WMC sets sights on Top 10 for businessWisconsin has come a long way in two years in terms of its attitude toward business.
Wisconsin has come a long way in two years in terms of its attitude toward business.
In that time, it’s gone from the bottom 10 states in terms of its attitude toward business to the top 20.
But there’s still work to do, said Kurt Bauer, director of Wisconsin Manufacturers and Commerce, the state’s largest chamber organization.
Bauer was in Superior on Wednesday to talk to business leaders about legislative priorities for the coming session in Wisconsin Legislature.
“From our perspective, the (Nov. 6) elections were kind of a mixed bag,” Bauer said. “We were not terribly pleased with the federal results because I think it means more of the same on the federal policy.”
Among members, Bauer said, it is federal policy, whether taxes or increasing regulations, that has them concerned.
The cost of regulation on business had an estimated price tag of $1.75 trillion in 2008, according to a 2010 study by the U.S. Small Business Administration Office of Advocacy.
On a state level, however, the Republicans regained control of the Wisconsin Senate during the Nov. 6 election.
“It’s a pro-business majority in both houses of the legislature” and Gov. Scott Walker who survived the recall last summer, Bauer said.
“I think there’s a tremendous opportunity for us to build on the successes of the last legislative session, which was truly remarkable from our perspective,” Bauer said. He said more than 50 pieces of pro-business legislation passed in the last session, “probably the biggest progress in over 30 years.”
In addition, he said, the governor and legislature succeeded in stabilizing the state’s budget, taking it from a $3.6 billion deficit to an anticipated $340 million surplus.
“I really do think the fiscal condition of a government — state, local, federal — has an impact on the business climate,” said Bauer.
In addition to stabilizing the state’s budget, which had running deficits for more than a decade, recent legislation has played a role in improving the business climate.
“Some of the things we’ve been able to do to incentivize manufacturing and agriculture through the tax code, which is impressive,” Bauer said. “Our regulatory reform measures have given the governor veto over rules promulgated by the agency, which the executive is supposed to oversee, which makes sense.” He said there was also success in reversing pro-litigation legislation, something that can be costly for business.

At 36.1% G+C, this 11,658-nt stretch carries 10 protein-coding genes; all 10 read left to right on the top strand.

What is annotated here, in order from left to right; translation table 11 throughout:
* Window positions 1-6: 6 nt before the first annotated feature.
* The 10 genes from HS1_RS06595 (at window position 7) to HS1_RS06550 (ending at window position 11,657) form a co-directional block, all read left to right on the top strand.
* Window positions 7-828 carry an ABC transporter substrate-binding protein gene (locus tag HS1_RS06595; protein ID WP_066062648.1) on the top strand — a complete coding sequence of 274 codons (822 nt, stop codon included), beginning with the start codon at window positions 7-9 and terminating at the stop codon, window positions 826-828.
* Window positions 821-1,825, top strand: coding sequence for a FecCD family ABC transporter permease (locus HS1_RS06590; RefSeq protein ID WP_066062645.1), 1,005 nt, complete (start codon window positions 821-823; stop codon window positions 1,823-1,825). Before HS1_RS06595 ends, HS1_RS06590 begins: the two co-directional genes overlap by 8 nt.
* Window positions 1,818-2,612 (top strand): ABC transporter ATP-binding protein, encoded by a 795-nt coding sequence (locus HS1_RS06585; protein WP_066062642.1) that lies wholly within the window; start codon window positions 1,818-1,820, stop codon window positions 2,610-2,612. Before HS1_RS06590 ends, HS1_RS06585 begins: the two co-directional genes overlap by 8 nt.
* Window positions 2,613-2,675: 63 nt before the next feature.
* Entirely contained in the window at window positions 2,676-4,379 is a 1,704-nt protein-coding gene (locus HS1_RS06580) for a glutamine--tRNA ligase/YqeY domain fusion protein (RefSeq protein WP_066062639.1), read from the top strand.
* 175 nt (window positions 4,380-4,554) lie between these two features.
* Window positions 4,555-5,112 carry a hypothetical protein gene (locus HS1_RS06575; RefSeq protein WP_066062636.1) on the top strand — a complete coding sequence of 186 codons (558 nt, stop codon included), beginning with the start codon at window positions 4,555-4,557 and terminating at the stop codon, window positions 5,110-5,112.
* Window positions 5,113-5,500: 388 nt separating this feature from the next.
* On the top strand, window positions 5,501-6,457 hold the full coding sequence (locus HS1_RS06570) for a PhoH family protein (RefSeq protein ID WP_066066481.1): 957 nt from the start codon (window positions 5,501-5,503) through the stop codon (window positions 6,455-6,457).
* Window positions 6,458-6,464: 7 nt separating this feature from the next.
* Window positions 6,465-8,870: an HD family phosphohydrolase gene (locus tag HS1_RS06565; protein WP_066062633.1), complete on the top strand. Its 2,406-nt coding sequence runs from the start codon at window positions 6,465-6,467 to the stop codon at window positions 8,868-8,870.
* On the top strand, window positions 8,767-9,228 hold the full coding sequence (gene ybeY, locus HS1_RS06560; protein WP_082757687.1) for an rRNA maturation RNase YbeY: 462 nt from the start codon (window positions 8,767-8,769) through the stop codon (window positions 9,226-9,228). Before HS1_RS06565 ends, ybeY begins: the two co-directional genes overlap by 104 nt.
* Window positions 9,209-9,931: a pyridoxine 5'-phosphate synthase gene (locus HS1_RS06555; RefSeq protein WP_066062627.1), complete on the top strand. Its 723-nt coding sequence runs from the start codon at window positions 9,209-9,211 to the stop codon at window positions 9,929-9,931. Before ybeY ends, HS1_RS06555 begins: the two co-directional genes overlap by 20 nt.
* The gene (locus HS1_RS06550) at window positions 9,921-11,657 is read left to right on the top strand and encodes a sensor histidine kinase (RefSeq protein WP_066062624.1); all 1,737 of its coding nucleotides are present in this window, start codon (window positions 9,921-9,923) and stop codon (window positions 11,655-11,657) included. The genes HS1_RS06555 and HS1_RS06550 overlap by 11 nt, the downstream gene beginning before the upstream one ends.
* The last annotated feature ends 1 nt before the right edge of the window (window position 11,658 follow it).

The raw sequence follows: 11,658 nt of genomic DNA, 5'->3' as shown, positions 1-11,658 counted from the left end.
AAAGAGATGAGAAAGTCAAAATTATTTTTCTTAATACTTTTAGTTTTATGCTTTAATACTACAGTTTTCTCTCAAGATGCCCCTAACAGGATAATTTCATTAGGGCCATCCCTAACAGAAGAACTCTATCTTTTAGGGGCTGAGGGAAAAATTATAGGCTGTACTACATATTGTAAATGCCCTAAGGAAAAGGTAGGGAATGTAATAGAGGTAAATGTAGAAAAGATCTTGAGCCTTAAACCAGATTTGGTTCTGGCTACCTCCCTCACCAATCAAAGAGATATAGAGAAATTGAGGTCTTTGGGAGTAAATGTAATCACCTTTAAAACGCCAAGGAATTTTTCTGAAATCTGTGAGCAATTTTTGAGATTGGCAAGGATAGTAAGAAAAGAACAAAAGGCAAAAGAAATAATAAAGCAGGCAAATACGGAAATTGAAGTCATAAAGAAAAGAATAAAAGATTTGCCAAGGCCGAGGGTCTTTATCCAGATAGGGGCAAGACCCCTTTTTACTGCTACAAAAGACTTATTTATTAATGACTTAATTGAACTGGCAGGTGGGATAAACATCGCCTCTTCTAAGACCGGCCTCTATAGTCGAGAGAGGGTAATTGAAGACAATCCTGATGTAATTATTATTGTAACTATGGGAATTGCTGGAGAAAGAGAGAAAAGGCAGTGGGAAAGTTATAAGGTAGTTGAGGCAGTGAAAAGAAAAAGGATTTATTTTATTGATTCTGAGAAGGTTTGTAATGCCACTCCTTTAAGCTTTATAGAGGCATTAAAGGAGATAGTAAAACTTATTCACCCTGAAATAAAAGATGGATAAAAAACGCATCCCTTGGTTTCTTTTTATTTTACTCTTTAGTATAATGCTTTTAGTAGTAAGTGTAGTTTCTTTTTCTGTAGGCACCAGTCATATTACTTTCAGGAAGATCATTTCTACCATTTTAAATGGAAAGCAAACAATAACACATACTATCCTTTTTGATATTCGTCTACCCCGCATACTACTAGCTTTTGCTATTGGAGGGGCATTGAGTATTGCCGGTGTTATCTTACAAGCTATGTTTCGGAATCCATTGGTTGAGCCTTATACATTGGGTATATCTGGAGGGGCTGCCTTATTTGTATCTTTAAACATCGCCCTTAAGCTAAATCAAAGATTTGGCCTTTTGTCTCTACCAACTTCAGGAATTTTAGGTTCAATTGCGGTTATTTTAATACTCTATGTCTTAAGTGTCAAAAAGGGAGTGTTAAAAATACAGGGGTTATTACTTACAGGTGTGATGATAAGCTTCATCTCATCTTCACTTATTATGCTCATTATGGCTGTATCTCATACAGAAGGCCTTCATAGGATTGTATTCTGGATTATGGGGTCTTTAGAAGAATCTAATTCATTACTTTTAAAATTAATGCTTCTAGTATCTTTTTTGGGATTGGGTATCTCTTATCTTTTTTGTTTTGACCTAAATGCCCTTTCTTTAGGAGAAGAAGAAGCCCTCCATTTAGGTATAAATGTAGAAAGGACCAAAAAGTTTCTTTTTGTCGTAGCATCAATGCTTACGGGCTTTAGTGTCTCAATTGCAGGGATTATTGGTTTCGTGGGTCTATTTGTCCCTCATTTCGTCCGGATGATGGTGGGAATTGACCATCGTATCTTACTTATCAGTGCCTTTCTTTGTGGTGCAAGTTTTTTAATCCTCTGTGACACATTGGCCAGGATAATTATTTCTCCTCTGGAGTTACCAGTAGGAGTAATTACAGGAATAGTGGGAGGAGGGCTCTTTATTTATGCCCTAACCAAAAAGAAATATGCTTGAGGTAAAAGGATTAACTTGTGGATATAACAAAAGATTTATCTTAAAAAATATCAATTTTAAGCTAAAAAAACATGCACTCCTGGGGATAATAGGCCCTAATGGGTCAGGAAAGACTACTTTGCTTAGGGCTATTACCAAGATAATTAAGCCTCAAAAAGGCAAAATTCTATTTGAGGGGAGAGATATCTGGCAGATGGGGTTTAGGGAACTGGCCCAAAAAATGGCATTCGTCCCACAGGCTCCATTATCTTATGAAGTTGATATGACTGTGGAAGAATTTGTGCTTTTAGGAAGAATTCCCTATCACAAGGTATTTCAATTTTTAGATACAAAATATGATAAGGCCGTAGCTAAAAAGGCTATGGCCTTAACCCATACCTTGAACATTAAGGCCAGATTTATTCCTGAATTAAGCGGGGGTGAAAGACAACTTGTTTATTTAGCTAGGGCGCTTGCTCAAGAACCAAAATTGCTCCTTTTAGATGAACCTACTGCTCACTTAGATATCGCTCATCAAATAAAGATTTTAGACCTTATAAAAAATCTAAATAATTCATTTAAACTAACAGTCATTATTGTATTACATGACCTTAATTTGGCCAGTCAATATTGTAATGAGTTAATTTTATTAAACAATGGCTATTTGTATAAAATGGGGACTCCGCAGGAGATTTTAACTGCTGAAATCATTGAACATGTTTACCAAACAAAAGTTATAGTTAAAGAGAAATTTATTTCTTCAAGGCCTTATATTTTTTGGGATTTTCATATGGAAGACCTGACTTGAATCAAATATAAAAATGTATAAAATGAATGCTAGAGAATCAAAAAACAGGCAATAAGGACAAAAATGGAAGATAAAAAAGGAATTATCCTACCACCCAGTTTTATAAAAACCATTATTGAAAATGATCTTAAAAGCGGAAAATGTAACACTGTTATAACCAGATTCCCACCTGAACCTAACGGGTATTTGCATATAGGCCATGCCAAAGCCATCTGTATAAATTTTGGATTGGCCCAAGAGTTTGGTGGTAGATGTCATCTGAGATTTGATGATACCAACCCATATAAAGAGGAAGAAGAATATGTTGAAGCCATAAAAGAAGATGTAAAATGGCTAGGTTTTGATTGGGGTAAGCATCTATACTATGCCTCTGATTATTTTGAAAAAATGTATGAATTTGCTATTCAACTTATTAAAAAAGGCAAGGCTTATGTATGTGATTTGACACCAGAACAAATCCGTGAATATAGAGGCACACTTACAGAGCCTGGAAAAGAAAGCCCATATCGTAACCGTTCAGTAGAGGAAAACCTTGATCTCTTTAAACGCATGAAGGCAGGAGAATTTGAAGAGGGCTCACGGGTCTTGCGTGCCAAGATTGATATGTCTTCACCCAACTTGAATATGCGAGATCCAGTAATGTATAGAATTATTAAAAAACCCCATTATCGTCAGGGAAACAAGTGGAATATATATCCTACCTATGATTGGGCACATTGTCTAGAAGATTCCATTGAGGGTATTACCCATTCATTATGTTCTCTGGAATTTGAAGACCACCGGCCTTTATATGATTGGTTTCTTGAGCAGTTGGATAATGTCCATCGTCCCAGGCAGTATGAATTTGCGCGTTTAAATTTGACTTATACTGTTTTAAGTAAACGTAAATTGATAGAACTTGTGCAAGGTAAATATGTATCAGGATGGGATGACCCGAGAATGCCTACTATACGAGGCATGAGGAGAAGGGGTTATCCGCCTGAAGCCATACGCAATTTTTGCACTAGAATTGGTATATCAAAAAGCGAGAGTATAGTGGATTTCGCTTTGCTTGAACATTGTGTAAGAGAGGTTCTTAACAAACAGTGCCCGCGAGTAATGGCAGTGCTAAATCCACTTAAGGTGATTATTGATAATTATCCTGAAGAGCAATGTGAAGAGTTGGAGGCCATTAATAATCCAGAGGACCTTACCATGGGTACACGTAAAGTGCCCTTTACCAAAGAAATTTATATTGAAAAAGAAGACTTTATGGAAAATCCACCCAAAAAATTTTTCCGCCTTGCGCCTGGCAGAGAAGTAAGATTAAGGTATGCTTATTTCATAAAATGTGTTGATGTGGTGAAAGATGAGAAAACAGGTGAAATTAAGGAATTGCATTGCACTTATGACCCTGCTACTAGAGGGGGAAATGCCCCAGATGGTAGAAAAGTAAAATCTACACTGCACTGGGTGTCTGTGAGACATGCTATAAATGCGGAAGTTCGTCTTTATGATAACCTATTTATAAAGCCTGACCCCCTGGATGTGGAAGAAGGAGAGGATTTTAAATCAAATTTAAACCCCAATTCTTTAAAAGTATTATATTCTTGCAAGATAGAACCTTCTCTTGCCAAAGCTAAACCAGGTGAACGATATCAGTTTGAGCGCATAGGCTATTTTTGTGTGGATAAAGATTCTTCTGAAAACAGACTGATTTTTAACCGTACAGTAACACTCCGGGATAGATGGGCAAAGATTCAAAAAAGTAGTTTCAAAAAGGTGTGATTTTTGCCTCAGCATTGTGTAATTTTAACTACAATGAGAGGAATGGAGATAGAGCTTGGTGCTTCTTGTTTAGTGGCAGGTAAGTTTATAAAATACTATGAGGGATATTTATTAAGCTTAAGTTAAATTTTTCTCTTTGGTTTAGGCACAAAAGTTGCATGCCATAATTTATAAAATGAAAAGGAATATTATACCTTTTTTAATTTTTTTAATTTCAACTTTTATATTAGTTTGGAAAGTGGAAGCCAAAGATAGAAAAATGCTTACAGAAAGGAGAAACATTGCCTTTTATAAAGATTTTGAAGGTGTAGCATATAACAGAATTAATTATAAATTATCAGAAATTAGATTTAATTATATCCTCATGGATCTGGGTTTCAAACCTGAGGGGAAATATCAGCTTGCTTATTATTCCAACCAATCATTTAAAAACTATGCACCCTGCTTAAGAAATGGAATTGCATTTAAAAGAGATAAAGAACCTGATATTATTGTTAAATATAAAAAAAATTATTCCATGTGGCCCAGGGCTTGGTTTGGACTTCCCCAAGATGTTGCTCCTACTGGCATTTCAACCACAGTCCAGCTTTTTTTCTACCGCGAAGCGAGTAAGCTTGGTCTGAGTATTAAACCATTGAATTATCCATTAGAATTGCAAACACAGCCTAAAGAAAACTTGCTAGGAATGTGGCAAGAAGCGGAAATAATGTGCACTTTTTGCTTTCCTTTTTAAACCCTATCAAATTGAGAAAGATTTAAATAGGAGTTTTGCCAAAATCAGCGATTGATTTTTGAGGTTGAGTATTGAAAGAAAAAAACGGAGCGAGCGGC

But there is still work to do. After all, Wisconsin ranks No. 13 in terms of its business climate in 2012, according to Site Selection magazine. Wisconsin was not included in the magazine’s top 25 rankings in 2010. Forbes Magazine ranked Wisconsin at 43 of 50 in terms of its business environment in 2010, before Walker took office.
“The reforms we’re going to push, we’re hoping are going to put us in the top 10,” Bauer said.
Among the issues the WMC plans to work on is protecting Act 10 reforms, which limited public workers’ collective bargaining rights.
That means the organization is going to lobby voters to return a conservative interpreter of law to the state Supreme Court during the April election, as conservative Justice Peg Roggensack faces re-election.
Bauer said it also means continuing work on mining legislation, something important not only to the northland, where a mine was proposed last year — but to a state that produces more mining equipment than any other, Bauer said.
Workforce is another issue that has to be addressed. In a state with the largest number of per capita manufacturing jobs, an estimated 13,000 manufacturing jobs have gone unfilled because of candidates with advance manufacturing skills are lacking, Bauer said.
It’s an issue that is expected to get worse as an aging manufacturing workforce heads toward retirement.
Bauer said the average factory worker today is about 55-years-old.
“Other states have the same problem, but it’s more pronounced for us,” Bauer said. “The problem is you can’t just sign a piece of legislation and solve it.”
He said the solution is multifaceted — including working with the education system, K-12 and technical colleges, redefining success, convincing young people that manufacturing is a good career opportunity and making people aware of the training needed to go into those careers.
“It’s not dumb, dirty and dangerous,” a perception from the past, Bauer said of today’s manufacturing jobs. “Advance manufacturing has both intellectual and financial rewards … we’ve got to figure out a way to better align the needs of our economy with education of our young people.”